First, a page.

An experimental treatment from Eli Lilly significantly slowed cognitive and functional decline in people with early symptomatic Alzheimer’s disease in a large clinical trial, the company announced Wednesday, giving hope to a new category of Alzheimer’s treatments.
During the 18-month study of nearly 1,700 people, donanemab slowed patients’ rate of memory decline and ability to perform daily activities by 35 percent compared to placebo, the company said, the first ever investigational Alzheimer’s medicine to have such strong results at this point in a clinical trial.
As a result, Lilly said it plans to file for approval with the Food and Drug Administration (FDA) this quarter. The drug will compete with a similar Alzheimer’s treatment from Eisai and Biogen, Leqembi, which won FDA approval in January.
The results show that if approved, donanemab “may represent a significant step forward for people with early symptomatic Alzheimer’s disease, and allow them to continue to participate in activities that are meaningful to them,” said Anne White, executive vice president of Eli Lilly and Company and president of Lilly Neuroscience.
The results were announced in a press release and have not yet been peer reviewed.
But the positive outcome could be tempered by two participants who died due to a type of brian swelling or bleeding that is associated with these types of drugs. The death of a third participant is likely also due to the side effect.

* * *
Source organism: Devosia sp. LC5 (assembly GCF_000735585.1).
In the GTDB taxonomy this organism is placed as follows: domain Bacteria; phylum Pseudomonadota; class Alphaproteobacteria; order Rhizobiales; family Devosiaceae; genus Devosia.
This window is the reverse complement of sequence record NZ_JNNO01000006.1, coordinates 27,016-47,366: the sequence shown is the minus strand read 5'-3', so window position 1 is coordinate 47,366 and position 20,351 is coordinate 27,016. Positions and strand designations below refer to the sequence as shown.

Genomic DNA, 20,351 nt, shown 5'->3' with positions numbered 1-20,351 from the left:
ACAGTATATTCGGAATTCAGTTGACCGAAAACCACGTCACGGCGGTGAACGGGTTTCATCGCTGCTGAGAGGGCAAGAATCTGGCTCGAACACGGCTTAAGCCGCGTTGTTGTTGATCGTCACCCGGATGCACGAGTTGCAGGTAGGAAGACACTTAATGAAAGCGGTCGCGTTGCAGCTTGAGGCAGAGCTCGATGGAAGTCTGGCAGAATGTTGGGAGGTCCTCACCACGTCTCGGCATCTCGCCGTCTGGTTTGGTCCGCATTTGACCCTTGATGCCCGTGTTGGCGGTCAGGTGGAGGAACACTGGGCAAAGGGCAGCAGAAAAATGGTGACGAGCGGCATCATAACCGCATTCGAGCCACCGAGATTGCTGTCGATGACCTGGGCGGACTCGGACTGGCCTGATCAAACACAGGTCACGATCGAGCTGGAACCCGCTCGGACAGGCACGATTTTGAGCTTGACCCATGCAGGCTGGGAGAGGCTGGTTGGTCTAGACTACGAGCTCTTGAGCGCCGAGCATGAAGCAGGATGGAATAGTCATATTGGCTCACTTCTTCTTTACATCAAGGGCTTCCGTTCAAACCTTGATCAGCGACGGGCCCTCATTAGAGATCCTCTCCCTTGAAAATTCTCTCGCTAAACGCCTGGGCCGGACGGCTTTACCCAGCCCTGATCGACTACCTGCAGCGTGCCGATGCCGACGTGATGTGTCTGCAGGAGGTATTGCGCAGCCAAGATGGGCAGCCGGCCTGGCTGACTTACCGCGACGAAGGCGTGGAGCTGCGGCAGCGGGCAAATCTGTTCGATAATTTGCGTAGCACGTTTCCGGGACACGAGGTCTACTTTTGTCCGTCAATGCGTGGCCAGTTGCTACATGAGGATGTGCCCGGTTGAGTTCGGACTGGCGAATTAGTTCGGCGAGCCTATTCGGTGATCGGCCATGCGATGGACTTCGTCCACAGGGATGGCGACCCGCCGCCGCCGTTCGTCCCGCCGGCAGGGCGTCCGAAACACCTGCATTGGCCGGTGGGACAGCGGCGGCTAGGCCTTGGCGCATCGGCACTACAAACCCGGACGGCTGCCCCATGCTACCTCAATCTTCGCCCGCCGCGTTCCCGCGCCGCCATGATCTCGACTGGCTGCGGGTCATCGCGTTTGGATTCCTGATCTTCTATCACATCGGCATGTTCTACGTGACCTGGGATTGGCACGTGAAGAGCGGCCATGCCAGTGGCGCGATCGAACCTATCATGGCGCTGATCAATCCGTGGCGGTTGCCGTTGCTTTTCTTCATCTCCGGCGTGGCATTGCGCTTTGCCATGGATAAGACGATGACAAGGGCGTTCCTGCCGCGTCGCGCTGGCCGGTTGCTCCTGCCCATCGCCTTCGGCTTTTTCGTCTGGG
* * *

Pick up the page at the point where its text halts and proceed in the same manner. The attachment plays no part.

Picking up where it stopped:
Donanemab is a monthly infusion therapy that works by targeting plaque in the brain known as amyloid, which is a known hallmark of Alzheimer’s patients. The study enrolled people with early symptomatic Alzheimer’s disease, which includes mild cognitive impairment and mild dementia.
Patients who took donanemab were 39 percent less likely to progress to the next stage of the disease during the study, and almost half of the participants taking the drug showed no decline on a key measure of cognition over the course of a year, the company said.
More than half of patients completed the treatment in the first year and 72 percent completed it in 18 months due to clearance of brain plaque.
The company and Alzherimer’s advocates indicated they are going to use the results of the trial to press the Centers for Medicare & Medicaid Services to change its policy on covering these experimental Alzheimer’s drugs.
Currently, Medicare will only cover the majority of costs for patients participating in federally approved clinical trials.
“These are the strongest phase 3 data for an Alzheimer’s treatment to date. This further underscores the inflection point we are at for the Alzheimer’s field,” said Maria Carrillo, the Alzheimer’s Association chief scientific officer, in a statement.
“Yet, Medicare stubbornly continues to block access for the people who could benefit,” Carrillo said.
Alzheimer’s affects more than 6 million Americans, with an estimated 1.7 million to 2 million people over 65 in the early stages of the disease, according to Lilly.
“We believe our data meets the ‘high level of evidence’ the Centers for Medicare & Medicaid Services (CMS) has described as the trigger for reconsideration of its National Coverage Determination. People with early Alzheimer’s disease need and deserve full coverage and access for approved therapies,” White said.
The company previously applied for accelerated approval with FDA in January but was denied because the agency wanted to see more data.